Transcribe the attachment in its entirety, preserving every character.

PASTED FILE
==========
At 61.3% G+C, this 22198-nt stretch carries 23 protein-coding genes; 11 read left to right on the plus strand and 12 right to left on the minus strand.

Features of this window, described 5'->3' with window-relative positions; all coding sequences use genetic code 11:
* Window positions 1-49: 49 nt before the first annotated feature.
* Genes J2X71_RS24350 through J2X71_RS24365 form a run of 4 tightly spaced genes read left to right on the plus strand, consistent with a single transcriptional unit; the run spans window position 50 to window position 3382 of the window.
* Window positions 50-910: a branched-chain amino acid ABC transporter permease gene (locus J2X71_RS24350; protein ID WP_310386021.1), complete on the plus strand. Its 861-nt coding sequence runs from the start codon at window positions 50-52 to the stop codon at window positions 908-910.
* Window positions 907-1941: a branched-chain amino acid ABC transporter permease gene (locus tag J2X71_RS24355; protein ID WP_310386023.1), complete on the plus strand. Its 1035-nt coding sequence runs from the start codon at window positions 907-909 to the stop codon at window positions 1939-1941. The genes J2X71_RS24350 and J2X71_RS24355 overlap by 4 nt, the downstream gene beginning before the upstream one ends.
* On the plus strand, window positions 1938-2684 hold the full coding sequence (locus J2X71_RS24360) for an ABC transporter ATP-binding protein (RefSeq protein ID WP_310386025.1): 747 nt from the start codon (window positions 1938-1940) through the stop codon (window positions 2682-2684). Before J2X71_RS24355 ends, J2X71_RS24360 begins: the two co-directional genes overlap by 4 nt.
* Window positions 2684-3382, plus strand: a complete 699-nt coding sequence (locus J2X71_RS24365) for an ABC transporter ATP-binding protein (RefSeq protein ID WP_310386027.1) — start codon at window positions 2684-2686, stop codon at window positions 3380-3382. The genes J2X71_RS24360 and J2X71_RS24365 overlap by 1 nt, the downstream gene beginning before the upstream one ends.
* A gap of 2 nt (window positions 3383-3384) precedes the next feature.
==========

At 61.3% G+C, this 22198-nt stretch carries 23 protein-coding genes; 11 read left to right on the plus strand and 12 right to left on the minus strand.

Features of this window, described 5'->3' with window-relative positions; all coding sequences use genetic code 11:
* Window positions 1-49: 49 nt before the first annotated feature.
* Genes J2X71_RS24350 through J2X71_RS24365 form a run of 4 tightly spaced genes read left to right on the plus strand, consistent with a single transcriptional unit; the run spans window position 50 to window position 3382 of the window.
* Window positions 50-910: a branched-chain amino acid ABC transporter permease gene (locus J2X71_RS24350; protein ID WP_310386021.1), complete on the plus strand. Its 861-nt coding sequence runs from the start codon at window positions 50-52 to the stop codon at window positions 908-910.
* Window positions 907-1941: a branched-chain amino acid ABC transporter permease gene (locus tag J2X71_RS24355; protein ID WP_310386023.1), complete on the plus strand. Its 1035-nt coding sequence runs from the start codon at window positions 907-909 to the stop codon at window positions 1939-1941. The genes J2X71_RS24350 and J2X71_RS24355 overlap by 4 nt, the downstream gene beginning before the upstream one ends.
* On the plus strand, window positions 1938-2684 hold the full coding sequence (locus J2X71_RS24360) for an ABC transporter ATP-binding protein (RefSeq protein ID WP_310386025.1): 747 nt from the start codon (window positions 1938-1940) through the stop codon (window positions 2682-2684). Before J2X71_RS24355 ends, J2X71_RS24360 begins: the two co-directional genes overlap by 4 nt.
* Window positions 2684-3382, plus strand: a complete 699-nt coding sequence (locus J2X71_RS24365) for an ABC transporter ATP-binding protein (RefSeq protein ID WP_310386027.1) — start codon at window positions 2684-2686, stop codon at window positions 3380-3382. The genes J2X71_RS24360 and J2X71_RS24365 overlap by 1 nt, the downstream gene beginning before the upstream one ends.
* A gap of 2 nt (window positions 3383-3384) precedes the next feature.